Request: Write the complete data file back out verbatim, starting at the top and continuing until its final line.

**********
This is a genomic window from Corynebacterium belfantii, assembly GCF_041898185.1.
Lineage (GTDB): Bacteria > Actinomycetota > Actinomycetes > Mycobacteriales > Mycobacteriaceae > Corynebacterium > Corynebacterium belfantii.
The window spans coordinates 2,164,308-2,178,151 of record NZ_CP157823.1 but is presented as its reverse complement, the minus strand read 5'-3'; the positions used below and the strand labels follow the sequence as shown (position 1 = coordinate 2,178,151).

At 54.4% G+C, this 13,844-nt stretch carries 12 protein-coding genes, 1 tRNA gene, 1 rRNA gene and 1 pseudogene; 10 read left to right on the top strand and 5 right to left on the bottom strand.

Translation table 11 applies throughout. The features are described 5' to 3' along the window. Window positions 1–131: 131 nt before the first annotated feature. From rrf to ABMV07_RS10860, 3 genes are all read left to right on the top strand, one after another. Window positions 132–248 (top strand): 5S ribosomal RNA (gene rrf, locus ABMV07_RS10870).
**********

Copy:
This is a genomic window from Corynebacterium belfantii, assembly GCF_041898185.1.
Lineage (GTDB): Bacteria > Actinomycetota > Actinomycetes > Mycobacteriales > Mycobacteriaceae > Corynebacterium > Corynebacterium belfantii.
The window spans coordinates 2,164,308-2,178,151 of record NZ_CP157823.1 but is presented as its reverse complement, the minus strand read 5'-3'; the positions used below and the strand labels follow the sequence as shown (position 1 = coordinate 2,178,151).

At 54.4% G+C, this 13,844-nt stretch carries 12 protein-coding genes, 1 tRNA gene, 1 rRNA gene and 1 pseudogene; 10 read left to right on the top strand and 5 right to left on the bottom strand.

Translation table 11 applies throughout. The features are described 5' to 3' along the window. Window positions 1–131: 131 nt before the first annotated feature. From rrf to ABMV07_RS10860, 3 genes are all read left to right on the top strand, one after another. Window positions 132–248 (top strand): 5S ribosomal RNA (gene rrf, locus ABMV07_RS10870).